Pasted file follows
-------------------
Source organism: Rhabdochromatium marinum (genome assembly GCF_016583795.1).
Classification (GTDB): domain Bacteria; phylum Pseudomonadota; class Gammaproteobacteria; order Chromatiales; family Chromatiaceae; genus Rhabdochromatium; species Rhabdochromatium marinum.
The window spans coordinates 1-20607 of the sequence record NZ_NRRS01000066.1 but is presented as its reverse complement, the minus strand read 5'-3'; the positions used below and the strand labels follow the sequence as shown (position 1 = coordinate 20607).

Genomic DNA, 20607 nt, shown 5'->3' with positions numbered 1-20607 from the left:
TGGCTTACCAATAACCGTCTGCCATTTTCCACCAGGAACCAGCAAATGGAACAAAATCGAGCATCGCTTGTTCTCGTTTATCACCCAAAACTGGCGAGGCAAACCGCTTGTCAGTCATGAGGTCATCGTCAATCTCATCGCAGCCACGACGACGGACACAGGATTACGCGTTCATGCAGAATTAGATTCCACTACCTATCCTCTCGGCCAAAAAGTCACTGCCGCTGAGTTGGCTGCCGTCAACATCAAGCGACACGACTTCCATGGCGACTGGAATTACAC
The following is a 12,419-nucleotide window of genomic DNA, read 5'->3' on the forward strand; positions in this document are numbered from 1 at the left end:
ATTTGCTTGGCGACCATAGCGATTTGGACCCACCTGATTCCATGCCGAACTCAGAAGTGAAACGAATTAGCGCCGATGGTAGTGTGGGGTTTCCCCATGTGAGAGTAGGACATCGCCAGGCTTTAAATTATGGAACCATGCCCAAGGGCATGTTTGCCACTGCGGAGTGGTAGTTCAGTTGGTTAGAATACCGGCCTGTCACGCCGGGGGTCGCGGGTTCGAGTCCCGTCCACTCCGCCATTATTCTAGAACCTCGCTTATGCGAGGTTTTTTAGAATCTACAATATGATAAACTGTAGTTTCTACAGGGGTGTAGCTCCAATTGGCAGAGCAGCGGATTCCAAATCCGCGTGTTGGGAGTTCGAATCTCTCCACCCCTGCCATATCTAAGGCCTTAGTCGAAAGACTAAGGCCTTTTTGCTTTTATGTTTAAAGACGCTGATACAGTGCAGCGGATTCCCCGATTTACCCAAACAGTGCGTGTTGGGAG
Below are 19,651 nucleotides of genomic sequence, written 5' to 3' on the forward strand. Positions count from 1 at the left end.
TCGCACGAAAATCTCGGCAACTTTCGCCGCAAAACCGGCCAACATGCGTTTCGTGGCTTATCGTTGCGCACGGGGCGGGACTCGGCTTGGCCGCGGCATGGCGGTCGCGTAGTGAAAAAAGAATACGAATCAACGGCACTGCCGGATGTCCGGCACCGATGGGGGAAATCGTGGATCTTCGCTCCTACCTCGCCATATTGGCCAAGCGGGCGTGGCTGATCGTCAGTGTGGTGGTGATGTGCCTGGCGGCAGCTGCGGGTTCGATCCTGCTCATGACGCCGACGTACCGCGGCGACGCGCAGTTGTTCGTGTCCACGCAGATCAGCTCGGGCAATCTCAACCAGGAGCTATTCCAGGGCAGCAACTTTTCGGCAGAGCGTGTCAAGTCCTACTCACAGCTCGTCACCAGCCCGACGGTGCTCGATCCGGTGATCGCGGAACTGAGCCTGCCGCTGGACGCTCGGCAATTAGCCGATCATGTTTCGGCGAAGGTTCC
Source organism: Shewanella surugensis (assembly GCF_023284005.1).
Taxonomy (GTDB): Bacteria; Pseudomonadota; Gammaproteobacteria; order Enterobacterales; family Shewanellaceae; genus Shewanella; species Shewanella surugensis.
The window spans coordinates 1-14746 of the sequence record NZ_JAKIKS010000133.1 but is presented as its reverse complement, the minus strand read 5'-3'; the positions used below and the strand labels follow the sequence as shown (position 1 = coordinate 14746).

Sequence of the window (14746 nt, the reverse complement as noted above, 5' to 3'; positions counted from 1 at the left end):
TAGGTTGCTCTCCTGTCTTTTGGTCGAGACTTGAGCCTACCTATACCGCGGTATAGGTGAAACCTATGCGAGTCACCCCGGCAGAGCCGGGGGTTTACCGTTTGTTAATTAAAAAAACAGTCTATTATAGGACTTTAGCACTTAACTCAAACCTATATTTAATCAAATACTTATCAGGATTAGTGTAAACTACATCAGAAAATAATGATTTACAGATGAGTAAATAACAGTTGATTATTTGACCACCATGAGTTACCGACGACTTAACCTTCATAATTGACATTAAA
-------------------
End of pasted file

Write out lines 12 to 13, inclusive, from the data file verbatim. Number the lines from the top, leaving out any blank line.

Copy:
The window spans coordinates 1-14746 of the sequence record NZ_JAKIKS010000133.1 but is presented as its reverse complement, the minus strand read 5'-3'; the positions used below and the strand labels follow the sequence as shown (position 1 = coordinate 14746).

Sequence of the window (14746 nt, the reverse complement as noted above, 5' to 3'; positions counted from 1 at the left end):